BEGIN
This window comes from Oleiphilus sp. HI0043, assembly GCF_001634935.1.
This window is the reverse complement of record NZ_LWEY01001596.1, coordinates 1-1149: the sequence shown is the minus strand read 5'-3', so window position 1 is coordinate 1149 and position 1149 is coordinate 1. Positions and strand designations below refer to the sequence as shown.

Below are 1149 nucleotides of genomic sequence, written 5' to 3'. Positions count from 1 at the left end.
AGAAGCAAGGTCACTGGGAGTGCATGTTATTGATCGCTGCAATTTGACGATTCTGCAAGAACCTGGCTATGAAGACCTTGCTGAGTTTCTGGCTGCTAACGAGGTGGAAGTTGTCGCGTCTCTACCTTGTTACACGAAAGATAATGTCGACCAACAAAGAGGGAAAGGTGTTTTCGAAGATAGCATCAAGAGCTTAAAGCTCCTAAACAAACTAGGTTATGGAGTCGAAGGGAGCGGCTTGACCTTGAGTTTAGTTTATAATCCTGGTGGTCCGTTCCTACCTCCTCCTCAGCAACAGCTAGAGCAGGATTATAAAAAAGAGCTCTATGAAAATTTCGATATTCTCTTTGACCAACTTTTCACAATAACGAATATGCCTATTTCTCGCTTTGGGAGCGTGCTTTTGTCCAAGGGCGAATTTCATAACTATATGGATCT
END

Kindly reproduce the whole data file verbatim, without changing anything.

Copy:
This window comes from Oleiphilus sp. HI0043, assembly GCF_001634935.1.
This window is the reverse complement of record NZ_LWEY01001596.1, coordinates 1-1149: the sequence shown is the minus strand read 5'-3', so window position 1 is coordinate 1149 and position 1149 is coordinate 1. Positions and strand designations below refer to the sequence as shown.

Below are 1149 nucleotides of genomic sequence, written 5' to 3'. Positions count from 1 at the left end.
AGAAGCAAGGTCACTGGGAGTGCATGTTATTGATCGCTGCAATTTGACGATTCTGCAAGAACCTGGCTATGAAGACCTTGCTGAGTTTCTGGCTGCTAACGAGGTGGAAGTTGTCGCGTCTCTACCTTGTTACACGAAAGATAATGTCGACCAACAAAGAGGGAAAGGTGTTTTCGAAGATAGCATCAAGAGCTTAAAGCTCCTAAACAAACTAGGTTATGGAGTCGAAGGGAGCGGCTTGACCTTGAGTTTAGTTTATAATCCTGGTGGTCCGTTCCTACCTCCTCCTCAGCAACAGCTAGAGCAGGATTATAAAAAAGAGCTCTATGAAAATTTCGATATTCTCTTTGACCAACTTTTCACAATAACGAATATGCCTATTTCTCGCTTTGGGAGCGTGCTTTTGTCCAAGGGCGAATTTCATAACTATATGGATCT